Be A.W.A.R.E.

April 30, 2009 — Leave a comment

images6A few weeks ago a personal trainer, in whom I worked at The Platinum Center with, and good friend of mine sent me some steps on eliminating the emotional eating cycle.  I figured I would follow up my last blog with some helpful ways to fight against one of the leading reasons for people being overweight.  I know without a doubt the reason I gained 20 lbs over the winter was because of working two jobs and being completely stressed out in getting The Well going.  I was tired and ate to make me feel better – have you ever done that?  My friend Jeannie, who works at Exerbotics gives some great tips with the acronym AWARE:

Aware- Become aware of you eating habits

As your level of awareness increases, you’ll become less of an unconscious eater and become a conscious eater. The important thing to do is stop and think. Ask yourself a few questions before you eat…

·      Am I thinking of eating because I’m physically hungry or for another reason?

·      If it’s not physical hunger, then why am I thinking about eating this?

·      What will be the immediate consequence if I eat this?

·      What will be the long-term consequences of eating this?

·      What would be my reward for saying no to this?

·      Is eating this going to move me closer to, or farther away from my goal?

Watch out for your emotional triggers

Arrest

Replace certain foods with healthier ones

Establish your beliefs

There are always constructive ways to feel satisfied. It is NOT about eating the food, it is about getting the feeling you thought you’d get from eating that food.

    SOME, when they become depressed, drown their sorrows in alcohol or binge eat… SOME seek professional help, or call a good friend or loved one and work it through. Social support and sympathetic ears can be powerfully therapeutic.

    SOME reach for food when they feel stressed… SOME take up yoga, take a bubble bath, light candles and play soothing music, paint or create art, or go for a walk through the park or the woods, or simply remove themselves from the stress.

    SOME come home from work exhausted and immediately reach for food, some take a nap or find ways to improve their nightly quality of sleep.

    SOME reach for food when they are upset or angry, SOME work it out…they head for the gym, go for a run, or take a kickboxing class….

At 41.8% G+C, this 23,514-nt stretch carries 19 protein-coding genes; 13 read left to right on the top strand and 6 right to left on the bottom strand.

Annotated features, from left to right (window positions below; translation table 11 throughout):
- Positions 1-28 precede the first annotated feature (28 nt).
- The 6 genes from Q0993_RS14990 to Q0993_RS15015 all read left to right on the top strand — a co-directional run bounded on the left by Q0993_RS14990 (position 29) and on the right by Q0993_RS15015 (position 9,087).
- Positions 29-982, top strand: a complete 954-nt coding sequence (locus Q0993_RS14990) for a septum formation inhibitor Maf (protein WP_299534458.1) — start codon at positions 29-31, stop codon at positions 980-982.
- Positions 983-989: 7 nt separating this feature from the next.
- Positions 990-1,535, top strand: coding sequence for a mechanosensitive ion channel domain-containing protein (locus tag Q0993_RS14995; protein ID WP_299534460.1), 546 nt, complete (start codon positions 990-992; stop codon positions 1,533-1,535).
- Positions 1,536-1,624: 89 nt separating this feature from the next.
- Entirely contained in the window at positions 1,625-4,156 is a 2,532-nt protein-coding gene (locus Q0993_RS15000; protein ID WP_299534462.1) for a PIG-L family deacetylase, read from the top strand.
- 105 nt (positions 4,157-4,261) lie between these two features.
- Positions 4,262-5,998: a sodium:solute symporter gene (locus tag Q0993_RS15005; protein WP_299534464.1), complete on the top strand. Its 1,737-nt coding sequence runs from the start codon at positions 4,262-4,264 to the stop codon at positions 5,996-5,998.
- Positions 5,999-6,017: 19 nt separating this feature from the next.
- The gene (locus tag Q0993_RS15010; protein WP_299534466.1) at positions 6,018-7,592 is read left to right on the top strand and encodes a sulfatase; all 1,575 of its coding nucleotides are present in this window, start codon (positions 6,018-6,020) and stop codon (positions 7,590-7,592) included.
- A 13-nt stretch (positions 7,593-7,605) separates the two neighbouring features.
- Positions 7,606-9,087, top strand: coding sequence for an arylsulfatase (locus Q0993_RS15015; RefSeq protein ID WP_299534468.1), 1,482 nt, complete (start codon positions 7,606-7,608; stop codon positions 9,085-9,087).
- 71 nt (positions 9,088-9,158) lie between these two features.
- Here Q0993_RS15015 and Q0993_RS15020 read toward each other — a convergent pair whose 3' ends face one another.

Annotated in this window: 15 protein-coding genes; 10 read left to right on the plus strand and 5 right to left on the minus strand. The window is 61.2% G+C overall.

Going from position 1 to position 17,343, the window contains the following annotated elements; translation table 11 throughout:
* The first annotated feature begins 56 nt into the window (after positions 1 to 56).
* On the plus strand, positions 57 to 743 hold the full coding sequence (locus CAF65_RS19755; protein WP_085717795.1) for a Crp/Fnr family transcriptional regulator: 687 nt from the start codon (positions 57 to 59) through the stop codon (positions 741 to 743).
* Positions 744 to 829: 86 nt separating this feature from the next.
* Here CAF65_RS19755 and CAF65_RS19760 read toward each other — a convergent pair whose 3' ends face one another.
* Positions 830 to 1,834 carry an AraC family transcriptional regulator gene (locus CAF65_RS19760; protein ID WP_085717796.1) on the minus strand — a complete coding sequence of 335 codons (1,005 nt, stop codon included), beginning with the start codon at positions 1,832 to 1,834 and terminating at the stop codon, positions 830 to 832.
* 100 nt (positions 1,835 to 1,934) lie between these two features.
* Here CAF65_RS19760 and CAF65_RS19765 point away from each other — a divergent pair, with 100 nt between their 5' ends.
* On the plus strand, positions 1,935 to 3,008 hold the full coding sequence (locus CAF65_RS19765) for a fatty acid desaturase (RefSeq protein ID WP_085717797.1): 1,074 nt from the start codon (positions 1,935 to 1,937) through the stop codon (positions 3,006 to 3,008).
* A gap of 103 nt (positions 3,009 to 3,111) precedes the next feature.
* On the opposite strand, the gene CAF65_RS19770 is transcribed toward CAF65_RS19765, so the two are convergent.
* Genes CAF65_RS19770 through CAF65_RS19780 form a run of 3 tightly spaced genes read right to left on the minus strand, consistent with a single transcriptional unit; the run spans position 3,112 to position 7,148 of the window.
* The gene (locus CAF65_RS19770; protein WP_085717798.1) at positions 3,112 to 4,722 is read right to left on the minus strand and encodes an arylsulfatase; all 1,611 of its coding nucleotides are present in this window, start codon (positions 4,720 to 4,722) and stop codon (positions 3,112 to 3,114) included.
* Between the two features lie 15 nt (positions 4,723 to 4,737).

When you feel the temptation to feed emotional hunger, distraction or movement helps. Emotion follows motion. Physical movement may well be the best strategy because the mind and body are connected. When you move your body, you change the way you feel. The worst thing you can do is nothing. Do any of these hit close to home? How will you change your strategy?

What do you truly believe about your body? Do you view it as a high performance vehicle? If you did you probably would take care of what kind of fuel you were putting into it, right!? If you believed that your body was a lean fat fighting machine, how do you think it might affect your attitude toward training? How would it affect your response to adversity, if you thought of yourself as a warrior? Most people don’t realize that “harmless” nicknames and labels actually change behavior and affect the way we see ourselves. If you are gong to label yourself, why not choose empowering labels? Make a list of how you see yourself and how you see food. ask yourself…” Are my thoughts empowering or self defeating?” Here are some  thoughts , which one is self defeating?…

  • Food is fuel.
  • Food is the best medicine.
  • Food is construction material for the body.
  • Fruit is nature’s candy.
  • It’s impossible to eat right when i’m traveling.
  • Breakfast is the most important meal of the day.
  • Food is for energy.
  • It’s good to eat as organic as possible.

Once you have your list, ask yourself, ” Does believing this move me toward or away from my goal?” Replacement is the key. Replace your negative,self defeating thoughts with positive empowering ones.

   ” I used to believe that eating would make me feel good, but now I realize that overeating only made me feel sluggish, bloated, and guilty afterward. It wasn’t worth any short term relief I got. What really makes me feel good is being in control and the victory I feel from becoming fitter, healthier, and better than I was yesterday”

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